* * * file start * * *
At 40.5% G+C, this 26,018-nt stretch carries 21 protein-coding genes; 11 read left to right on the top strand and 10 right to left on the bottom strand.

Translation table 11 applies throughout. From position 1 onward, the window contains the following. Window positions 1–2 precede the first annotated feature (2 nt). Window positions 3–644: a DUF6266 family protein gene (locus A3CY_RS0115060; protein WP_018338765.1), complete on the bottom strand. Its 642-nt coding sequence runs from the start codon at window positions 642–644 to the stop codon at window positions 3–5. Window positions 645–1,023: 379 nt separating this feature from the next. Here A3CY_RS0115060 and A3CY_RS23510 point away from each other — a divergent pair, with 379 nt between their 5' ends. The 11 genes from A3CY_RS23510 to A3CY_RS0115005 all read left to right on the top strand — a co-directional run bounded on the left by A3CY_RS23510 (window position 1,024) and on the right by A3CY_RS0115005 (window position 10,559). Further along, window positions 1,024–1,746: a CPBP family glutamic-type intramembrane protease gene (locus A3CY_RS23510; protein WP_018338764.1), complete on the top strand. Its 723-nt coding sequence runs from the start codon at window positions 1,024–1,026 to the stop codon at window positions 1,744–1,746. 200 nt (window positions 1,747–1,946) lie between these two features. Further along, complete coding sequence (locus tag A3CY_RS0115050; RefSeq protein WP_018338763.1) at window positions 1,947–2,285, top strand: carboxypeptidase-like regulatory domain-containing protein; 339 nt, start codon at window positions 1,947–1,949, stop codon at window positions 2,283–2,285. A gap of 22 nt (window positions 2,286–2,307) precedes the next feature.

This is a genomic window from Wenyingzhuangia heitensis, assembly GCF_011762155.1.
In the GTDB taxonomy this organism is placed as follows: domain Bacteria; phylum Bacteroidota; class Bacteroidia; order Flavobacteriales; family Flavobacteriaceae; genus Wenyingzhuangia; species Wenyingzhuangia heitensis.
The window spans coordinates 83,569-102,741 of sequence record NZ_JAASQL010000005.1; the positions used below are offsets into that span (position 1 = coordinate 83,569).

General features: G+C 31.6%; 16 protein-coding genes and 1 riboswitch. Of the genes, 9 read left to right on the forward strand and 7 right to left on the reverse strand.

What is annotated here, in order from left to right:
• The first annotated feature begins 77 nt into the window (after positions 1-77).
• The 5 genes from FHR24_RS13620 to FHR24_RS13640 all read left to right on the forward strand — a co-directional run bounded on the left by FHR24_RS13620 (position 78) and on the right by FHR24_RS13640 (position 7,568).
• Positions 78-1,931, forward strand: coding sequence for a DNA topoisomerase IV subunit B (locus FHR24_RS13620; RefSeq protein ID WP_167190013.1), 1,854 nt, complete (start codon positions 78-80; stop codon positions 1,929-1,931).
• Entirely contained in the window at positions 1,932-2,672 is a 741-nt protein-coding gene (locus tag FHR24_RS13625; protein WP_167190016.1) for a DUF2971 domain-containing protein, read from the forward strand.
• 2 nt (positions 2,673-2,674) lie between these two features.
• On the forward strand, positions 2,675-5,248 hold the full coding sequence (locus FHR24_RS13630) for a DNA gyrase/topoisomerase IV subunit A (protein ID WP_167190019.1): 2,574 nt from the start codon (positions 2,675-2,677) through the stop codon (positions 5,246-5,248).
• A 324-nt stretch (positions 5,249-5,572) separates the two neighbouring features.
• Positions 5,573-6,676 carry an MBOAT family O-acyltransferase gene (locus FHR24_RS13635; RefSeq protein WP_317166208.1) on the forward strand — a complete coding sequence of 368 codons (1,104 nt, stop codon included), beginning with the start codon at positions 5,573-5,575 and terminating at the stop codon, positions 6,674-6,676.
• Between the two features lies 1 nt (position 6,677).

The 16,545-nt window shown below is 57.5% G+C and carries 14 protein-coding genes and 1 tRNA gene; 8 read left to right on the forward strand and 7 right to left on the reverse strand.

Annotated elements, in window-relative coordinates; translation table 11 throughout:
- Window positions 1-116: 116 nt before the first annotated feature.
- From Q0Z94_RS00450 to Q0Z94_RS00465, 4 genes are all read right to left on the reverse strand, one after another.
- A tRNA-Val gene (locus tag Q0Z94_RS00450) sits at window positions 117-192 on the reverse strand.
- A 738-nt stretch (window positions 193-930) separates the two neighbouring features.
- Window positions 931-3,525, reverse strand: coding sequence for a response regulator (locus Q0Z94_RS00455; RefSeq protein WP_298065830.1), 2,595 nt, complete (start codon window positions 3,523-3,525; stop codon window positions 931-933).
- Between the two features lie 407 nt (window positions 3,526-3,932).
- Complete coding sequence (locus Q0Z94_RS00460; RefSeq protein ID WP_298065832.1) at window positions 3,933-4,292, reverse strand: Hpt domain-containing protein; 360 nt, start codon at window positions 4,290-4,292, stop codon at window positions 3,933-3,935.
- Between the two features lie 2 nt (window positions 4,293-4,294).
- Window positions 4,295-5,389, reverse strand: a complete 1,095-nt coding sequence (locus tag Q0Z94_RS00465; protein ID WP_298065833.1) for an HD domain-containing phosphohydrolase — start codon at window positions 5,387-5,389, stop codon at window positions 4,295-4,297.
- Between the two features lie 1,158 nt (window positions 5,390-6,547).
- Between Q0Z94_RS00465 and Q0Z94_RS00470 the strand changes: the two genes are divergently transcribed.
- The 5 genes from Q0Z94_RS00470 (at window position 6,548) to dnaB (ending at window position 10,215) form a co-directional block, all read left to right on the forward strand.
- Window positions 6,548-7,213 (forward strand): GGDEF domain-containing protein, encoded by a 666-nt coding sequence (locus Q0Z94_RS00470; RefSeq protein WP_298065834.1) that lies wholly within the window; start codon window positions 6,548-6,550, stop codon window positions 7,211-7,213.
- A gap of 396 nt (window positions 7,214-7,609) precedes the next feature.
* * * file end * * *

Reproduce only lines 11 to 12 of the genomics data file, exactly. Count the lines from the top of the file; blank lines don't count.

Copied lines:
• Entirely contained in the window at positions 1,932-2,672 is a 741-nt protein-coding gene (locus tag FHR24_RS13625; protein WP_167190016.1) for a DUF2971 domain-containing protein, read from the forward strand.
• 2 nt (positions 2,673-2,674) lie between these two features.